Digital Pathology Story Appears in Wall Street Journal

| June 9, 2015

Facebook and a number of folks last night during a bad time for the Chicago Blackhawks made me aware of a piece by Ms. Landro at the Wall Street Journal that touches on a number of issues including mention of use of digital pathology for image analysis as illustrated by work being done at UPMC with GE and Omnyx.  There is an image in the original story showing microcalcifications in a breast section and another image showing Dr. Dabbs at UPMC using digital pathology.

I think this piece is a good news-bad news story well done by WSJ and Ms. Landro. The good news is that it highlights digital pathology, the regulatory issue that remains with FDA and manufacturers and the work that Dr. Nakhleh at Mayo Jacksonville and others working with CAP and ADASP to establish guidelines for necessary internal reviews and the like.

The bad news I think is the story starts out with “Pathologists are the most important doctors that patients never meet.”

Whose fault is that?  Probably pathologists.  Huddled over microscopes for 100 years being locked doors and behind LIS screens will make that happen pretty quickly.  As mentioned before — it is time for us to stop being the “doctor’s doctor” and be the “patient’s doctor”.

The story also mentions the study that keeps on giving – the “JAMA Breast Biopsy Study” with the lead author again being quoted as saying the right diagnosis was about as accurate as “the flip of a coin” referring to the statistical probability of 50% when flipping a coin and the concordance between ADH and DCIS in an enriched study set reviewed by many different pathologists.  The limitations of the study have been described previously here and elsewhere and we recognize there are “gray” areas in pathology, this being one of them but do we have to refer to concordance to “ground truth” as accurate as tossing a coin once or 50 or 100 times?

Lastly, Dr. Jean Simpson, chair of the CAP’s Cancer committee and a pathologist in Nashville, TN says that digital pathology may play a role, but it can’t replicate the pathologist’s trained eye in recognizing subtle cues and patterns to diagnose disease. “There is a mysterious aspect to what we do,” Dr. Simpson says.

Perhaps she was misquoted in the story or perhaps this was really said but I am curious as to what is “mysterious” about what we do when referring to making a diagnosis.  Digital pathology is not replicating what we as pathologists do, it is to replicate and improve upon what the microscope we have been huddled over for more than 100 years can do.

Whole slide images need to be exact replicates of the glass slide – no more, no less.  Perfect “Xerox” copies if you are old enough to remember when photocopies were all “Xerox”.  The whole issue with FDA, the null hypothesis to reject is “Is whole slide imaging inferior to the light microscope?”  Based on numerous studies including the largest and most comprehensive review by Dr. Bauer and colleagues at Cleveland Clinic and several other smaller studies looking at specific diseases, organs, etc…I think we are realizing that whole slide images are equal to, if not better than light microscope images when reflected on the back of the same pathologists’ retinas.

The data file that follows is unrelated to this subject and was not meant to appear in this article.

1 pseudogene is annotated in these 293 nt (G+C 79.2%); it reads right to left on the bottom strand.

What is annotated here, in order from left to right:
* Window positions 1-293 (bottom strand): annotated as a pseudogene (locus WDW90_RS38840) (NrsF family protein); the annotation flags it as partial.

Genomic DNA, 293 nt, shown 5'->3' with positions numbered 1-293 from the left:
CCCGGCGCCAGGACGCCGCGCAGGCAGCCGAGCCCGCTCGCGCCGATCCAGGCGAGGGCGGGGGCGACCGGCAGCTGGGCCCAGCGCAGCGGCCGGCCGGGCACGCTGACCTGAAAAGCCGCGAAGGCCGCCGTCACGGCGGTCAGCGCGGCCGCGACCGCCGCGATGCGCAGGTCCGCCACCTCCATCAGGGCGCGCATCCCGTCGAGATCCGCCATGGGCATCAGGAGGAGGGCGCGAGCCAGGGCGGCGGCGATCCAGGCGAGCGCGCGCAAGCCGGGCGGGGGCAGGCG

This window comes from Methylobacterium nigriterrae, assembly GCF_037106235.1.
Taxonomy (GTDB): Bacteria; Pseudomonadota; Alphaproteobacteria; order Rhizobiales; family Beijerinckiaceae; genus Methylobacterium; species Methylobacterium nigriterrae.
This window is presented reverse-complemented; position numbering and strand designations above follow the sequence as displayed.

I respectfully disagree with Dr. Simpson and would argue the technology will not replace what we do as practioners but will in some part replace how we do what we do it – perhaps for real-time concordance reviews on say, challenging breast cases with folks from many different locales.

What seems “mysterious” about what we do is the lack of well-defined diagnostic criteria that makes resolving the right diagnosis against a “gold standard” that experts could only agree with 75% of the time.

I bet digital pathology will remove much of the mystery and we as pathologists will not be the most important doctors patients never meet.

New Ways Doctors Reach Agreement on Patient Diagnoses 

Studies show many breast biopsies are misdiagnosed; some hospitals use digital images

Pathologists are the most important doctors that patients never meet. Their expertise is essential to help diagnose disease, figure out how far it has spread, and determine the best treatment options.

They huddle over microscopes much as they have for the last 100 years, peering at slivers of human tissue, cells and bodily fluids on glass slides to unlock the medical mysteries in cells.

There can be significant differences in how pathologists interpret what they see under the microscope or with the naked eye, a growing number of studies show. That can lead to serious consequences for patients if pathologists miss cancer, or conversely, if they interpret a benign tumor as malignant.